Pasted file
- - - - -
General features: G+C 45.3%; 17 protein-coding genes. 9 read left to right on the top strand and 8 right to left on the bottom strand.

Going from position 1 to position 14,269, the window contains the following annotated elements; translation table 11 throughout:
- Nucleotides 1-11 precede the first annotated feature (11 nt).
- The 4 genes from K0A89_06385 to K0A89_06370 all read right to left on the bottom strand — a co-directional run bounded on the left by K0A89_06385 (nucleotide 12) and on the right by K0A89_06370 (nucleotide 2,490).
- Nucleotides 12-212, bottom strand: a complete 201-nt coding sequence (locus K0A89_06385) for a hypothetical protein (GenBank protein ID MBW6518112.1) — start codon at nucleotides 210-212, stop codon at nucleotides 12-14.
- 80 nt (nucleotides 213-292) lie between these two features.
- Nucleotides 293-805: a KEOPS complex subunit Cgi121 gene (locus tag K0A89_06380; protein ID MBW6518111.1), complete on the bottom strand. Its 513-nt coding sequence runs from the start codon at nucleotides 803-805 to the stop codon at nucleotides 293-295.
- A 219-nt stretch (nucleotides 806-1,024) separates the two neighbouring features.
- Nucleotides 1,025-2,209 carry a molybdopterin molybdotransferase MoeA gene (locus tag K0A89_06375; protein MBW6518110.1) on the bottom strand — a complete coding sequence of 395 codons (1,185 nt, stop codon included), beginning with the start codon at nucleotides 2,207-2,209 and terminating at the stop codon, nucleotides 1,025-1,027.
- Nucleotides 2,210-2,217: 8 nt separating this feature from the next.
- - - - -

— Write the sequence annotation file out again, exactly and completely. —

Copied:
General features: G+C 45.3%; 17 protein-coding genes. 9 read left to right on the top strand and 8 right to left on the bottom strand.

Going from position 1 to position 14,269, the window contains the following annotated elements; translation table 11 throughout:
- Nucleotides 1-11 precede the first annotated feature (11 nt).
- The 4 genes from K0A89_06385 to K0A89_06370 all read right to left on the bottom strand — a co-directional run bounded on the left by K0A89_06385 (nucleotide 12) and on the right by K0A89_06370 (nucleotide 2,490).
- Nucleotides 12-212, bottom strand: a complete 201-nt coding sequence (locus K0A89_06385) for a hypothetical protein (GenBank protein ID MBW6518112.1) — start codon at nucleotides 210-212, stop codon at nucleotides 12-14.
- 80 nt (nucleotides 213-292) lie between these two features.
- Nucleotides 293-805: a KEOPS complex subunit Cgi121 gene (locus tag K0A89_06380; protein ID MBW6518111.1), complete on the bottom strand. Its 513-nt coding sequence runs from the start codon at nucleotides 803-805 to the stop codon at nucleotides 293-295.
- A 219-nt stretch (nucleotides 806-1,024) separates the two neighbouring features.
- Nucleotides 1,025-2,209 carry a molybdopterin molybdotransferase MoeA gene (locus tag K0A89_06375; protein MBW6518110.1) on the bottom strand — a complete coding sequence of 395 codons (1,185 nt, stop codon included), beginning with the start codon at nucleotides 2,207-2,209 and terminating at the stop codon, nucleotides 1,025-1,027.
- Nucleotides 2,210-2,217: 8 nt separating this feature from the next.